I had known for some time it would be difficult, then I thought maybe it would be the most difficult thing that I would ever have to do but I always thought, one day, I would manage to stop smoking. No matter how long it took, no matter how many times I failed and lit up again, I always thought that one day, eventually I would look back, a happy ex-smoker, free and contented. But now I have to face the fact that I may smoke to end of my days, and that that end could come a fair bit sooner and be a lot more painful.

I started smoking when I was 17. I don’t know why, maybe it was boredom, maybe I liked going out with everyone at break-times. I would often have to choose between spending my money either on getting the bus to college or to buy a packet of cigarettes. I walked an awful lot back then.

After two or three years of smoking, going for a run became a bit more difficult and I would cough up the most vile, despicable substances you can imagine.

I first tried to quit a few months around then. I managed nine days. In the maybe hundred attempts to quit since then, I’ve managed to surpass that nine days perhaps half a dozen times. I must have thought about quitting every day for at least the last five years.

Everyone knows that smoking is dangerous, that it’s a huge financial burden and that it makes you, quite frankly, stink. But less talked about, is the coughing and hacking and the phlegm and the fact that it gets harder to breath. I hate it. And I can’t seem to stop. For the last couple of months, I’ve gone about a week maybe two before I break and light up again.

Some people say that stopping smoking is like quitting any addiction – you just have to stop – and there is something to that. But saying that you just have to stop smoking is just repeating saying what you have to do – stop smoking. The problem is when you stop smoking you no longer want to not smoke, you want a cigarette and as soon as you light up, you want to be not smoking. I had to learn to tell myself that when I crave a cigarette, I really don’t, it’s just the addiction speaking. But sometimes it’s not enough.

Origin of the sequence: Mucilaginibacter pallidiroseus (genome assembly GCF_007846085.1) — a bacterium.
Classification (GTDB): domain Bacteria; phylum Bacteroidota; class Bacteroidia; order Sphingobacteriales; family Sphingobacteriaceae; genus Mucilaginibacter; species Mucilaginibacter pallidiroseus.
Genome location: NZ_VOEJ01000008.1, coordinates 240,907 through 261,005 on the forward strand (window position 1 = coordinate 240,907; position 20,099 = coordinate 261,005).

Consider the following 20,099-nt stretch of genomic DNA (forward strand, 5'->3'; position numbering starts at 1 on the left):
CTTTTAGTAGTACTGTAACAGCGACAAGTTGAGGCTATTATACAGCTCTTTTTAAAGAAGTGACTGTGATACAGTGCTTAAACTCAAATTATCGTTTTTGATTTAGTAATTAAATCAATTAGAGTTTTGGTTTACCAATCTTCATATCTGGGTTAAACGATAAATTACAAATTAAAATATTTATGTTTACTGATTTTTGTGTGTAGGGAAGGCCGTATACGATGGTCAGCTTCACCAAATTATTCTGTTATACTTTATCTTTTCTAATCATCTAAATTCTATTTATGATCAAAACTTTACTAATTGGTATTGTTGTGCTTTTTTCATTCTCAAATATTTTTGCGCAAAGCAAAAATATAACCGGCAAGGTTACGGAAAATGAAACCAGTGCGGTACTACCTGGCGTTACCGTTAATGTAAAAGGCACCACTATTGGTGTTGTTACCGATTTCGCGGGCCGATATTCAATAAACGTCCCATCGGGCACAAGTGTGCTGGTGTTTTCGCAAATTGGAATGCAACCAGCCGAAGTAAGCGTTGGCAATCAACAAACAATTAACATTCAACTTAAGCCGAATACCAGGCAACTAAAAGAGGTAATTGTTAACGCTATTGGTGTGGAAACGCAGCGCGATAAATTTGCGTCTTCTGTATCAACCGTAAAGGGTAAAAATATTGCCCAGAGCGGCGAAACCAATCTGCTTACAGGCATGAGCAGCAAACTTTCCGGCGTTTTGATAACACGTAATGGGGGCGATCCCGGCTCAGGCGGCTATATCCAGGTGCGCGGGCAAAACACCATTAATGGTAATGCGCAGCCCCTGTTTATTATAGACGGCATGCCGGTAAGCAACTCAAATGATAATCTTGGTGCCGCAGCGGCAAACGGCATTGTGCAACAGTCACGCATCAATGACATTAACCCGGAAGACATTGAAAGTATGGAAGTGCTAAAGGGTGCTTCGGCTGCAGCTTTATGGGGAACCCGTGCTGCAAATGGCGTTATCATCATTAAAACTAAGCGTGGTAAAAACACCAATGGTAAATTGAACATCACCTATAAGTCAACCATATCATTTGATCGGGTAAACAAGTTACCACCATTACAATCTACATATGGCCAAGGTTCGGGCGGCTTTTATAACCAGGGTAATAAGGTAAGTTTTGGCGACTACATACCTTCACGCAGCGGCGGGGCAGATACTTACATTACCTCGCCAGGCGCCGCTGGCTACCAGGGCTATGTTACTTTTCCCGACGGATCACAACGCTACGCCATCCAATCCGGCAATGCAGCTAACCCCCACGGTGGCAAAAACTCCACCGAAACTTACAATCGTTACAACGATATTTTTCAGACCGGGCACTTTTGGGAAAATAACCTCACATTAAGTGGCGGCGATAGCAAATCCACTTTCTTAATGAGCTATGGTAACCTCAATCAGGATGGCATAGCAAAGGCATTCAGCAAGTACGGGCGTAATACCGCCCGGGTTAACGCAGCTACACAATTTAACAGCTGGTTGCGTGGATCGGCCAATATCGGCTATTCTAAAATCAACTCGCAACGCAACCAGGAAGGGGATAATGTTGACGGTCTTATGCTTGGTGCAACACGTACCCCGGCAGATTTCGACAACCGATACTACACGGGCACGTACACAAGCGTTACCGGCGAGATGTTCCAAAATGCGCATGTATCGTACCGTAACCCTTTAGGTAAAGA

Nothing great happens when you stop smoking. In fact things can get worse, you cough a lot more as your lungs start working again, and that little crutch that gets you out of office, that is your reward, is gone. You stop smoking and you take a look around and your life is pretty shit. It gets better, but it takes a while.

Some smokers say that they enjoy smoking, and I can’t disagree that on occasion having a smoke is great. Say after a meal or in the pub with a few beers but most of the time we puff away wishing nothing more than being free from this soul-crippling addiction. Even as we bring the cigarette to our lips we wish we could stub it out for the last time. Some people say they have no wish to quit smoking but I think most of the time that’s ego talking. Who wants to admit to being a junkie? So people tell themselves that it’s a choice that they happily pick.

As you go through a period of smoking less as you repeatedly try to quit, it is tempting to think you can just cut down a bit, that you don’t have to completely give up. You can smoke one or two a day or once or twice a week, but keeping yourself to that is a difficult task. It requires a huge amount of effort that I think it is unsustainable. Eventually you become a full-time smoker again. You’re a smoker or you’re not – there are no half-measures.

Quitting smoking is hard, I think it might be the hardest thing that I ever do. Thomas Paine said, “What we obtain too cheap, we esteem too lightly: ’tis dearness only that gives everything its value. ” And that’s it. You quit smoking and you get the world or least your life back.

Normally when I write a piece about the news or my life there is a natural end to the story. If it’s not there when I start, something usually turns up as I’m writing. But not this time. This story doesn’t finish, it just goes on and on and on. That’s the thing about quitting something. There is no day where you win, were you can stand up and declare victory and move on with your life. You just carry on, a day at a time, not doing something.

Anyway, I’m off. Writing all this has really made me want a cigarette.

Jul 252011
It's a bird.

This little tale isn’t really going to go anywhere; there’s no twist at the end nor a thought provoking moral lesson. But what took place this morning was somewhat unusual, so I thought I’d write it down in the hope that it may turn to be interesting or even funny. I’ve also not posted in a little while and this is all that I’ve got.